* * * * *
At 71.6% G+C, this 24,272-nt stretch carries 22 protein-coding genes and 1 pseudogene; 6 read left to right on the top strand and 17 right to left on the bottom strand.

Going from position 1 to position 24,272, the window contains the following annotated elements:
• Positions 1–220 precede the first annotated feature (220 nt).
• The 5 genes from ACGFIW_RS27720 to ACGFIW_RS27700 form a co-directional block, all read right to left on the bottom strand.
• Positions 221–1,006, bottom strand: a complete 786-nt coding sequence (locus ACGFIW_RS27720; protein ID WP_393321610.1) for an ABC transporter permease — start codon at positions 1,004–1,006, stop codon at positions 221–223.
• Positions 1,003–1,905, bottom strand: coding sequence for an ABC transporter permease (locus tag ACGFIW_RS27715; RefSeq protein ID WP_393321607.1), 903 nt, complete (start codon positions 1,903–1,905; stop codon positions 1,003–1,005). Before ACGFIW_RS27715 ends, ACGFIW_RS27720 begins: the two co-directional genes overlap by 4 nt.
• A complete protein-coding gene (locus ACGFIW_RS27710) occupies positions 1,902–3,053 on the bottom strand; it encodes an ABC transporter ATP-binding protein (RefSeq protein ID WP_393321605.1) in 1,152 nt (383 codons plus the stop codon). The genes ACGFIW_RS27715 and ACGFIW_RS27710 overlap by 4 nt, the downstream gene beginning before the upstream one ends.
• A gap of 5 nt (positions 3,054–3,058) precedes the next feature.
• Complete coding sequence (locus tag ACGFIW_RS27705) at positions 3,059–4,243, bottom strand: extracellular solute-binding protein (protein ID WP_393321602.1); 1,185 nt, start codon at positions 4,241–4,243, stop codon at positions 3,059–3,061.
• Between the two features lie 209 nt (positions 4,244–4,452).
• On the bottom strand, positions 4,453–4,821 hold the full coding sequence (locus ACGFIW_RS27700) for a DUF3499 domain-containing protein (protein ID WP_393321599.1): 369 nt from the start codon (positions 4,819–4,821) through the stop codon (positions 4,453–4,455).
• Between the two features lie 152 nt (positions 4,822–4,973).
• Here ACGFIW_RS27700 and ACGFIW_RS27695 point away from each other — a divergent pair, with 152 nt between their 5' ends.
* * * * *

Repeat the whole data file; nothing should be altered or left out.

At 71.6% G+C, this 24,272-nt stretch carries 22 protein-coding genes and 1 pseudogene; 6 read left to right on the top strand and 17 right to left on the bottom strand.

Going from position 1 to position 24,272, the window contains the following annotated elements:
• Positions 1–220 precede the first annotated feature (220 nt).
• The 5 genes from ACGFIW_RS27720 to ACGFIW_RS27700 form a co-directional block, all read right to left on the bottom strand.
• Positions 221–1,006, bottom strand: a complete 786-nt coding sequence (locus ACGFIW_RS27720; protein ID WP_393321610.1) for an ABC transporter permease — start codon at positions 1,004–1,006, stop codon at positions 221–223.
• Positions 1,003–1,905, bottom strand: coding sequence for an ABC transporter permease (locus tag ACGFIW_RS27715; RefSeq protein ID WP_393321607.1), 903 nt, complete (start codon positions 1,903–1,905; stop codon positions 1,003–1,005). Before ACGFIW_RS27715 ends, ACGFIW_RS27720 begins: the two co-directional genes overlap by 4 nt.
• A complete protein-coding gene (locus ACGFIW_RS27710) occupies positions 1,902–3,053 on the bottom strand; it encodes an ABC transporter ATP-binding protein (RefSeq protein ID WP_393321605.1) in 1,152 nt (383 codons plus the stop codon). The genes ACGFIW_RS27715 and ACGFIW_RS27710 overlap by 4 nt, the downstream gene beginning before the upstream one ends.
• A gap of 5 nt (positions 3,054–3,058) precedes the next feature.
• Complete coding sequence (locus tag ACGFIW_RS27705) at positions 3,059–4,243, bottom strand: extracellular solute-binding protein (protein ID WP_393321602.1); 1,185 nt, start codon at positions 4,241–4,243, stop codon at positions 3,059–3,061.
• Between the two features lie 209 nt (positions 4,244–4,452).
• On the bottom strand, positions 4,453–4,821 hold the full coding sequence (locus ACGFIW_RS27700) for a DUF3499 domain-containing protein (protein ID WP_393321599.1): 369 nt from the start codon (positions 4,819–4,821) through the stop codon (positions 4,453–4,455).
• Between the two features lie 152 nt (positions 4,822–4,973).
• Here ACGFIW_RS27700 and ACGFIW_RS27695 point away from each other — a divergent pair, with 152 nt between their 5' ends.